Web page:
The Corps’ lawyers “specifically deny any allegations that the Corps violated any Federal law or policy in the planning process in calculating the benefit-cost ratio or otherwise.”
We can get into a mind numbing legal argument over that –that is for lawyers. For the rest of us, few would argue that the south Fargo flood plain is Fargo’s future development area. (See Fargo 2007 TIER 2 growth plan and the Corps own documents.)
The cost benefit is in large part based on the reduced cost, saving of development cost by removing regulatory flood plain controls.
This is calculated for the future growth area. The benefits are based on a speculated level of future growth.
“Errors do not cease to be errors simply because they’re ratified into law.“ – E.A. Bucchianeri
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|Lawyers for Corps reject claims in suit against F-M diversion
By: Erik Burgess, INFORUM
FARGO – Lawyers for the U.S. Army Corps of Engineers are denying several allegations made in a lawsuit against the proposed Fargo-Moorhead flood diversion project.
The 35-page response to the lawsuit was filed Monday, and in it, the government’s legal team rejects the claim from diversion opponents that the purpose of the $1.8 billion flood control project is to protect developable land immediately south of Fargo.Lawyers for the corps also deny the suit’s claim that the diversion and proposed ring levee around Oxbow, Hickson and Bakke will cause “irreparable harm” to the cities and other entities represented by the Richland-Wilkin Joint Powers Authority, which filed the suit in August.
The lawsuit accuses diversion leaders of unnecessarily expanding the scope of the flood protection project, damaging farmland in the so-called “staging area,” where water would be stored in the event of a severe flood before moving through the diversion channel.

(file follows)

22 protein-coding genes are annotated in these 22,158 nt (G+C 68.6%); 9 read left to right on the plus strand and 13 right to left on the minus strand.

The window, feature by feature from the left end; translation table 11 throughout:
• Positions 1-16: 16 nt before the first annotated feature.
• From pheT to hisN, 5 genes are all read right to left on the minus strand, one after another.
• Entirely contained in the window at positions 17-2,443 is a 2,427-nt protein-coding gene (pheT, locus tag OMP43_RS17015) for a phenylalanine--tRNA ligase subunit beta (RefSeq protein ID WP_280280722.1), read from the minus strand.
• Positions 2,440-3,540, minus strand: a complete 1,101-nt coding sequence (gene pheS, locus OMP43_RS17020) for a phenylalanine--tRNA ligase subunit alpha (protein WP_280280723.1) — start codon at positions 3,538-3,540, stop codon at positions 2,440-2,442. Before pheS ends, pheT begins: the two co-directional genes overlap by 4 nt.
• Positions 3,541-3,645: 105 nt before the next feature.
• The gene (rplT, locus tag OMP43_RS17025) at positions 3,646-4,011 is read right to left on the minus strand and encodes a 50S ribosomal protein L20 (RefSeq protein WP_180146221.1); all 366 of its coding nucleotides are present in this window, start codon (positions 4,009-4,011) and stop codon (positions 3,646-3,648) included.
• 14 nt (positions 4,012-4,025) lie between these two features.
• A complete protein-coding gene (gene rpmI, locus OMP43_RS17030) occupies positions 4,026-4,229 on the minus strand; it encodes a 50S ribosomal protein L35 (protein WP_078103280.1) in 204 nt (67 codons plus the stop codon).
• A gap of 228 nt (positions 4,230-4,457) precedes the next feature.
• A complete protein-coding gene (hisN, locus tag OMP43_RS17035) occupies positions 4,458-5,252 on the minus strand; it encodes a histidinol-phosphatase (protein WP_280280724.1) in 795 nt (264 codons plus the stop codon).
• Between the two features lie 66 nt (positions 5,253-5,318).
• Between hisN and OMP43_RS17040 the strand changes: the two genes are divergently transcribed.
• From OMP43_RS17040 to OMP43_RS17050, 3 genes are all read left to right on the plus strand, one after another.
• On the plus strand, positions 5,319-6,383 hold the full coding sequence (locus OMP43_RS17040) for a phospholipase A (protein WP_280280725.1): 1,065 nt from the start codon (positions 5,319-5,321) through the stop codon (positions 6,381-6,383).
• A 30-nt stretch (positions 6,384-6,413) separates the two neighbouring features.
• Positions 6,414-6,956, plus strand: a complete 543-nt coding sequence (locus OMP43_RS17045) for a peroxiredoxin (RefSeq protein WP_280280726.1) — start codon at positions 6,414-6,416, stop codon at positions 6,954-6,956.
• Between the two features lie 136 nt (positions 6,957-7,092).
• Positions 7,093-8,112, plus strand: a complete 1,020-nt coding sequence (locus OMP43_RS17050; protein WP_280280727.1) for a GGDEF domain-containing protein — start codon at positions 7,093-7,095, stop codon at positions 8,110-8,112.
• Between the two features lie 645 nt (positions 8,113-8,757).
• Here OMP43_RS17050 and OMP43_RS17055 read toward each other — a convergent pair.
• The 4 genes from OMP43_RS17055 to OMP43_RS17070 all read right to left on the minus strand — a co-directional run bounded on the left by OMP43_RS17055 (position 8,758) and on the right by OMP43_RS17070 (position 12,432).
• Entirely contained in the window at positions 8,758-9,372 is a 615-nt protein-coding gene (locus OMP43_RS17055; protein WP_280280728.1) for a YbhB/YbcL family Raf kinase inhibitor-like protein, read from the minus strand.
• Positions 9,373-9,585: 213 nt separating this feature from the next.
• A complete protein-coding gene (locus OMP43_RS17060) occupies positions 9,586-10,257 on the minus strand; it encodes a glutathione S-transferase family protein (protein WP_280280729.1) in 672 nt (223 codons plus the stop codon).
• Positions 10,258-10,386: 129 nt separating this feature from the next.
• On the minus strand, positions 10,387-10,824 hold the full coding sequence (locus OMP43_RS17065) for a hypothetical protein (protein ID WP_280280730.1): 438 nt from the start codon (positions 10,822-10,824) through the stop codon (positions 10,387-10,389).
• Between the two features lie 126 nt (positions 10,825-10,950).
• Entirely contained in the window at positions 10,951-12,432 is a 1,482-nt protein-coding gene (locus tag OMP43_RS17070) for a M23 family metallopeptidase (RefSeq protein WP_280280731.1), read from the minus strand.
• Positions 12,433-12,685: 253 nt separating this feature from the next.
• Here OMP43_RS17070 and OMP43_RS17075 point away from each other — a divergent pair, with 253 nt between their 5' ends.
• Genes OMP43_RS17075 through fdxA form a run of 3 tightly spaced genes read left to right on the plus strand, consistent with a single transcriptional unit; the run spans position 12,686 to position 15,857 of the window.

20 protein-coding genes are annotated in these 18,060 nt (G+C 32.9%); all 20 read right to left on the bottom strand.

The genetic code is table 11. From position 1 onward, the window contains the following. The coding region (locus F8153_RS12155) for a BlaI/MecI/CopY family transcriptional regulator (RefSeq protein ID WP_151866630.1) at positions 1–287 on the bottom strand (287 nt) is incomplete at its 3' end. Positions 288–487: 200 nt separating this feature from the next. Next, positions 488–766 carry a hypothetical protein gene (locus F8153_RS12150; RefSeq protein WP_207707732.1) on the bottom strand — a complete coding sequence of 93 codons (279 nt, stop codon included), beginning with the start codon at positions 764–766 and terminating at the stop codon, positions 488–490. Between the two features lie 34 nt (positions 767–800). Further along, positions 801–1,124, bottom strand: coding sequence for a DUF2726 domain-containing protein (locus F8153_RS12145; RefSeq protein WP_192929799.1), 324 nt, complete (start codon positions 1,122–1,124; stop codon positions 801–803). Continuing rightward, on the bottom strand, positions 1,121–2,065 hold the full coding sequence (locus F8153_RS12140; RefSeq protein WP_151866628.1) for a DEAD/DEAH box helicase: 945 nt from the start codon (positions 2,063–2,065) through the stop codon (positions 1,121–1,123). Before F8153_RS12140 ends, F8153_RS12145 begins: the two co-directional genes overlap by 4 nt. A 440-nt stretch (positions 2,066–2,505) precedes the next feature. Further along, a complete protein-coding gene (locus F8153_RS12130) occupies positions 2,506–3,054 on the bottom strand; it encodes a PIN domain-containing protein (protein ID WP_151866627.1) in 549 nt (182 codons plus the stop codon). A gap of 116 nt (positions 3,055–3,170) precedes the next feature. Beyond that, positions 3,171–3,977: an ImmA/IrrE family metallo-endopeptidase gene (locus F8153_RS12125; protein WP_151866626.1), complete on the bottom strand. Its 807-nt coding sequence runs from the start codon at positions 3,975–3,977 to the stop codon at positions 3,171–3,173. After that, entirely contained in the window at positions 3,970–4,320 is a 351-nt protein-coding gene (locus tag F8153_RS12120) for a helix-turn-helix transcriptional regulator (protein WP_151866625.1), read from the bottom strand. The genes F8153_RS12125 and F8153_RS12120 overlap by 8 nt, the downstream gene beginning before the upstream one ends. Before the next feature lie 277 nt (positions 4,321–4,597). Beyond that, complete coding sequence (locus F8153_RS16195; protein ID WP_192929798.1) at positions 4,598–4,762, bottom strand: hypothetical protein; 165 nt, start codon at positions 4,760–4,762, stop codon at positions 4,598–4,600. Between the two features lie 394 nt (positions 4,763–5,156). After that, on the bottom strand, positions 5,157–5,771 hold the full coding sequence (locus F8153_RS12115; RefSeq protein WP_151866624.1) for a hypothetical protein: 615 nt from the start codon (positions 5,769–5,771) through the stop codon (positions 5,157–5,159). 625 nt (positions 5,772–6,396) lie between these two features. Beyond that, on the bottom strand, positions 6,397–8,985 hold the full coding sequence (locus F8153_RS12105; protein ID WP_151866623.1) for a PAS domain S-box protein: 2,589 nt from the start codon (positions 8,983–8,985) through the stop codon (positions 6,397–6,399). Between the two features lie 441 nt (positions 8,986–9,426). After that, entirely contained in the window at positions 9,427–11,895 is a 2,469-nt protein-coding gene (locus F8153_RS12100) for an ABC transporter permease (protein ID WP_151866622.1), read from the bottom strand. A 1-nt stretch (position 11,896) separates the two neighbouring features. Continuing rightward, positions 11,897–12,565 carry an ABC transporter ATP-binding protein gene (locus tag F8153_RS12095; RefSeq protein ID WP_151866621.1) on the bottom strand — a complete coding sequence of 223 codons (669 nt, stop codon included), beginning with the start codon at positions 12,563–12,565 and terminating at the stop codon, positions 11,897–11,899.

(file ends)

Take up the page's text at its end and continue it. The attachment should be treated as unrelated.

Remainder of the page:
In the suit, diversion opponents argue that Fargo and Cass County favor the proposed diversion project because it would protect “large portions of Fargo’s undeveloped flood plain.” The suit alleges that the local project sponsors and the corps developed ways to “skew the cost-benefit analysis in ways which overstate the benefits … and understate the costs” of the proposed project.
In their response, the corps’ lawyers said they “specifically deny any allegations that the Corps violated any Federal law or policy in the planning process in calculating the benefit-cost ratio or otherwise.”
The suit also alleges that the diversion will cause “unnecessary repeated intentional flooding of large expanses” of both Richland and Wilkin counties, and that the corps only considered one flood storage option.
In their response, lawyers for the Corps said the staging area only includes 788 acres and two residential structures in Richland County and 450 acres and one residential structure in Wilkin County.
Corps’ lawyers argue that other options for upstream staging were studied.
“But (they) were rejected, among other reasons, because of their greater impacts to people, property, agriculture, and the environment,” the response says.
In the suit, diversion opponents further argue against the proposed ring dike for the Oxbow, Hickson and Bakke area south of Fargo, saying that the levee will have “major environmental impacts” and would be a “monumental waste of taxpayer money” if the full diversion isn’t built.
“The purpose of these ring-dikes would be to provide protection against artificially created flooding caused by the dam downstream,” the suit says.
Corps’ lawyers argue that Oxbow “routinely experiences flooding under existing conditions,” and that a historic event would flood Bakke and Hickson, and so the three would benefit from a ring dike.
The lawyers argue further that the $65 million ring dike is a cheaper protection plan compared to the $74 million price tag for buying out the three communities.
Work on the ring levee is slated to start next year with home acquisitions. The levee could be completed by 2016.
A federal water bill authorizing the diversion has been approved individually by the U.S. Senate and House, and the two chambers are now in conference committee to hash out the differences and pass one final bill. If authorized, the diversion would still need appropriation of federal funds.